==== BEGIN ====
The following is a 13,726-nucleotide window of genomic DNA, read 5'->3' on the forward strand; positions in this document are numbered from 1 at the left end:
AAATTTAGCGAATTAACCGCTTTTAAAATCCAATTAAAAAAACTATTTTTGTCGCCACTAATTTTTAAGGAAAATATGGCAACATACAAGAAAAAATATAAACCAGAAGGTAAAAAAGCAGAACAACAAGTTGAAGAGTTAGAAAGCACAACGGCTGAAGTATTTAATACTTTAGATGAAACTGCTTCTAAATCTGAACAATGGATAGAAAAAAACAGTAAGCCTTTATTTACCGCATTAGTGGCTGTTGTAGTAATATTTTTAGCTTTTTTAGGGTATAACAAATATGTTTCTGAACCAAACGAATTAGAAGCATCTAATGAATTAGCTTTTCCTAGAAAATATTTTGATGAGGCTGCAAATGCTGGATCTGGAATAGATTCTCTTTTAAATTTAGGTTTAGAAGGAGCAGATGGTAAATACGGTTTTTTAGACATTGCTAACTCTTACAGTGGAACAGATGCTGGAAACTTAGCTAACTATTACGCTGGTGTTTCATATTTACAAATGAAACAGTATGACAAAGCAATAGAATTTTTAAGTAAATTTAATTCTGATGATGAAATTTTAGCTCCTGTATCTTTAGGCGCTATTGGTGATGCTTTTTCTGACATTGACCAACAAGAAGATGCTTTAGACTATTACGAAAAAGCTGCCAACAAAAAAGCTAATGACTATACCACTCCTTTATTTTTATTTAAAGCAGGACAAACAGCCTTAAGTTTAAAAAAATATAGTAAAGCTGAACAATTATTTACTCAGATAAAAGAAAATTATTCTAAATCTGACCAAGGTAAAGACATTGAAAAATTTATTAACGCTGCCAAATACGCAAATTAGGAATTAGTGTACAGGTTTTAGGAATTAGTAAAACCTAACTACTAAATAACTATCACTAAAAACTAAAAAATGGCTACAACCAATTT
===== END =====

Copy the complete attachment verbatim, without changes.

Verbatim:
The following is a 13,726-nucleotide window of genomic DNA, read 5'->3' on the forward strand; positions in this document are numbered from 1 at the left end:
AAATTTAGCGAATTAACCGCTTTTAAAATCCAATTAAAAAAACTATTTTTGTCGCCACTAATTTTTAAGGAAAATATGGCAACATACAAGAAAAAATATAAACCAGAAGGTAAAAAAGCAGAACAACAAGTTGAAGAGTTAGAAAGCACAACGGCTGAAGTATTTAATACTTTAGATGAAACTGCTTCTAAATCTGAACAATGGATAGAAAAAAACAGTAAGCCTTTATTTACCGCATTAGTGGCTGTTGTAGTAATATTTTTAGCTTTTTTAGGGTATAACAAATATGTTTCTGAACCAAACGAATTAGAAGCATCTAATGAATTAGCTTTTCCTAGAAAATATTTTGATGAGGCTGCAAATGCTGGATCTGGAATAGATTCTCTTTTAAATTTAGGTTTAGAAGGAGCAGATGGTAAATACGGTTTTTTAGACATTGCTAACTCTTACAGTGGAACAGATGCTGGAAACTTAGCTAACTATTACGCTGGTGTTTCATATTTACAAATGAAACAGTATGACAAAGCAATAGAATTTTTAAGTAAATTTAATTCTGATGATGAAATTTTAGCTCCTGTATCTTTAGGCGCTATTGGTGATGCTTTTTCTGACATTGACCAACAAGAAGATGCTTTAGACTATTACGAAAAAGCTGCCAACAAAAAAGCTAATGACTATACCACTCCTTTATTTTTATTTAAAGCAGGACAAACAGCCTTAAGTTTAAAAAAATATAGTAAAGCTGAACAATTATTTACTCAGATAAAAGAAAATTATTCTAAATCTGACCAAGGTAAAGACATTGAAAAATTTATTAACGCTGCCAAATACGCAAATTAGGAATTAGTGTACAGGTTTTAGGAATTAGTAAAACCTAACTACTAAATAACTATCACTAAAAACTAAAAAATGGCTACAACCAATTT